Andrew Jackson changed the presidency by shifting the base of political power from its stronghold in the east to the western frontier of Tennessee. Also, unlike previous presidents, he did not defer to Congress in policy making, but used his party leadership and presidential veto to maintain absolute power.Continue Reading
Andrew Jackson came to the presidency with the status of a war hero, having led his army to victory in the Battle of New Orleans in the closing moments of the War of 1812. In the presidential election of 1824, Jackson won the popular vote, but lost the presidency due to what he termed a corrupt bargain between Henry Clay and John Quincy Adams. In 1828, the newly formed Democratic Party nominated him again, and he won the election despite a campaign full of slurs and personal attacks on both sides. In 1832, Jackson was re-elected by a wide margin.
Jackson's two terms as president were marked by a number of major political battles. One was his opposition to a federal bank, then called the Bank of the United States, which he considered a monopoly. Another was the refusal of South Carolina to pay federal tariffs, which Jackson met by threatening to send federal troops into the state. His obduracy in meeting this challenge is credited with preserving and strengthening the Union. However, Jackson was a proponent of Indian removal, and signed a bill forcing Cherokees and other Native Americans to leave their ancestral lands in the East for far inferior lands in the West.Learn more about US History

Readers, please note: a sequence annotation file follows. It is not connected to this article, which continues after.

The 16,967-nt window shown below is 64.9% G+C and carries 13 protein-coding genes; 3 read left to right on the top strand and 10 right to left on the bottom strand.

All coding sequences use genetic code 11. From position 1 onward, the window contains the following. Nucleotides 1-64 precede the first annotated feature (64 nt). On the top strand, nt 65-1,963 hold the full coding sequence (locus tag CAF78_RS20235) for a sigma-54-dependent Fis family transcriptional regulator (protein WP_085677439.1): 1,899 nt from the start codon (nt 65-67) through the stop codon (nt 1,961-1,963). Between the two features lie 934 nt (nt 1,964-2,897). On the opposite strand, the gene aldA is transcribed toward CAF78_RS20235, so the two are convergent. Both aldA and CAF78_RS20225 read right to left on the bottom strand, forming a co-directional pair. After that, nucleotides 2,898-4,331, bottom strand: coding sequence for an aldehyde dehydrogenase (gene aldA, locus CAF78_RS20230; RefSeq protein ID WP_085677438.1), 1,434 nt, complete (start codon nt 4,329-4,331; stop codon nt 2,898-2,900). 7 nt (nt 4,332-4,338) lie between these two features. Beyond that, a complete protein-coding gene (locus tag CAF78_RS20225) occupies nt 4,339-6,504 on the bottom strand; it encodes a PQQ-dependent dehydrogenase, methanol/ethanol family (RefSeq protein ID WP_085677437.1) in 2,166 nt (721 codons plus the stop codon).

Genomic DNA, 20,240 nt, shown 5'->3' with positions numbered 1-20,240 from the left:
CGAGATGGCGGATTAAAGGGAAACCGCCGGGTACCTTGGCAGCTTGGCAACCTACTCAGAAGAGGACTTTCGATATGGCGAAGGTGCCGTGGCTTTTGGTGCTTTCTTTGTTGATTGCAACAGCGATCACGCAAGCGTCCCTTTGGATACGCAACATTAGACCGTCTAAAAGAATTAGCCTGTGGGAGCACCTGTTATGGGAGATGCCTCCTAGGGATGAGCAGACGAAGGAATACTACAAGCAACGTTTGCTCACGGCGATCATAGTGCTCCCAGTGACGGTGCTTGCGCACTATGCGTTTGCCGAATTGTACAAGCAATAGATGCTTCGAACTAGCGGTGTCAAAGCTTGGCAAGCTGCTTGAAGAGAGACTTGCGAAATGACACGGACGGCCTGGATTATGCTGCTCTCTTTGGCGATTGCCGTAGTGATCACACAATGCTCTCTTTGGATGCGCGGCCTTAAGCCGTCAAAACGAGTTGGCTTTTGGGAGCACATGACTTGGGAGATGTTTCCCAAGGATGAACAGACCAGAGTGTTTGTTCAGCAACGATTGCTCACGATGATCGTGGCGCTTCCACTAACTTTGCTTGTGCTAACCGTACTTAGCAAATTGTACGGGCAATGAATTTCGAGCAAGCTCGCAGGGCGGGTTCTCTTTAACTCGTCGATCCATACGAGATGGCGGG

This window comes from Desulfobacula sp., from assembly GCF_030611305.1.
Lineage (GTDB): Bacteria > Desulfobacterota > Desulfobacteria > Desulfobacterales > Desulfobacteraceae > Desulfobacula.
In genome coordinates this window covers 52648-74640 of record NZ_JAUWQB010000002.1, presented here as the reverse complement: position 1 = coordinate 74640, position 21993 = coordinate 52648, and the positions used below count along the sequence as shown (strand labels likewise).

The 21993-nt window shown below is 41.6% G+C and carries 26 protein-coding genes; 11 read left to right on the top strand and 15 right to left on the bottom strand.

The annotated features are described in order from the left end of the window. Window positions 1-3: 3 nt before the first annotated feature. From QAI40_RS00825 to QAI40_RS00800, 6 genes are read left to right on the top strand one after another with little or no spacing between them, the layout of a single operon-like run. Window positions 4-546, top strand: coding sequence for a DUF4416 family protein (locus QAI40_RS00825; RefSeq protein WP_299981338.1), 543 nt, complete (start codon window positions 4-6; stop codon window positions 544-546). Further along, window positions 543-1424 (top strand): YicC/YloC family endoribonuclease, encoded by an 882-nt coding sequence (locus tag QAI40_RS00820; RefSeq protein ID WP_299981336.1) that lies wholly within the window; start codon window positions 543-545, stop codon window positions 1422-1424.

Andrew Jackson was unsuccessful in his campaign for president in the election of 1824, losing to John Quincy Adams. However, Jackson ran for president again in the election of 1828 and won. Jackson served two terms in office and was succeeded by Martin Van Buren in 1837.Full Answer >
The people who benefited the most from Andrew Jackson's spoils system were loyal political supporters of Jackson. The spoils system refers to the fact that Jackson gave hundreds of federal jobs to his supporters in the first months of his presidency. In all, Jackson replaced over 900 federal employees. The term "spoils system" is derived from the statement "to the victor belong the spoils," spoken by William Marcy.Full Answer >
By most accounts, Andrew Jackson is considered by historians as a good president and highly influential. Jackson was the seventh president, serving two terms from 1829 to 1837.Full Answer >
Andrew Jackson's spoils system was a deliberate policy after he became president to remove federal employees he considered to be political opponents and replace them with his own supporters. The term justifying Jackson's policy was coined by New York Senator William Macy, who said, "To the victors belong the spoils."Full Answer >